Asymmetrex spends considerable effort on educating the stem cell medicine community to the pernicious nature of the current lack of tissue stem cell counting. The quality of approved stem cell treatments and experimental stem cell clinical trials – including natural tissue stem cells and genetically-engineered tissue stem cells – are undermined by the absence of information on stem cell dosage. Early on, we recognized with our own production methods that attempting to optimize the production of tissue stem cells without being able to count them is magical thinking. The ability to count tissue stem cells specifically also enables new approaches to identifying them specifically.
Our latest educational strategy is another step towards achieving Asymmetrex’s mission. Our free stem cell counting website, opening July 5, has the purpose of giving scientists, physicians, tissue stem cell producers, suppliers, and drug developers the opportunity to explore the value of quantifying the number of tissue stem cells that they use in every area of stem cell medicine.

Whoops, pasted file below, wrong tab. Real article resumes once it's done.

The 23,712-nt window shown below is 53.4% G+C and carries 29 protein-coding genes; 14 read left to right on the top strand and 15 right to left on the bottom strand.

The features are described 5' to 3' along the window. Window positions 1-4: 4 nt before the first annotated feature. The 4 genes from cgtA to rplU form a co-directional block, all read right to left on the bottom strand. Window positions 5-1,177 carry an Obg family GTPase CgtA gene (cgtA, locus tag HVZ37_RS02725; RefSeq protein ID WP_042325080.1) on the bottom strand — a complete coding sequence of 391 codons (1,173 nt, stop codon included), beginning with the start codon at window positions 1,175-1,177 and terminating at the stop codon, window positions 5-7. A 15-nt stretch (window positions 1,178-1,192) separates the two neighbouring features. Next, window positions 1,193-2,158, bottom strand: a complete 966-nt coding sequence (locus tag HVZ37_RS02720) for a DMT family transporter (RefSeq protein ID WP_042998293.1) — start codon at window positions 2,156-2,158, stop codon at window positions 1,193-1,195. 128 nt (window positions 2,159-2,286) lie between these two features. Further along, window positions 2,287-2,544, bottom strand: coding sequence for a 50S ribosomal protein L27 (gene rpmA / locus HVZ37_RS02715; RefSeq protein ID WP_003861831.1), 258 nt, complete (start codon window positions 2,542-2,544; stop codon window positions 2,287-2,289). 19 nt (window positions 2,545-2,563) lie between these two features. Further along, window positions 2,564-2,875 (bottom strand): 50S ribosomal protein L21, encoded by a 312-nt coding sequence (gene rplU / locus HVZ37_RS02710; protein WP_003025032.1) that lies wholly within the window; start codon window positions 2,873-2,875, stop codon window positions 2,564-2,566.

Q: What made you decide to offer stem cell counting at no charge?
A: I wanted to reduce barriers to trying the new technology. Any new technology can be difficult to get scientists and technologists to try, especially in pharma companies, before they can see the value they will get from it. Having spent 15 years in academic tissue stem cell research before starting Asymmetrex seven years ago, I know stem cell research and stem cell medicine would benefit immensely from moving into a new era of quantitative tissue stem cell science. But getting the stem cell medicine community and the pharmaceutical industry to overcome their inertia of leaving behind a now comfortable old non-quantitative culture is going to take a significant source of new energy. So, by making it easy to try stem cell counting, I am betting on the intellectual energy of discovering the value of stem cell counting throughout stem cell medicine, the stem cell industry, and the pharmaceutical industry to ignite a widespread adoption of tissue stem cell counting as their new normal.
Q: Can you tell us something more about your patents?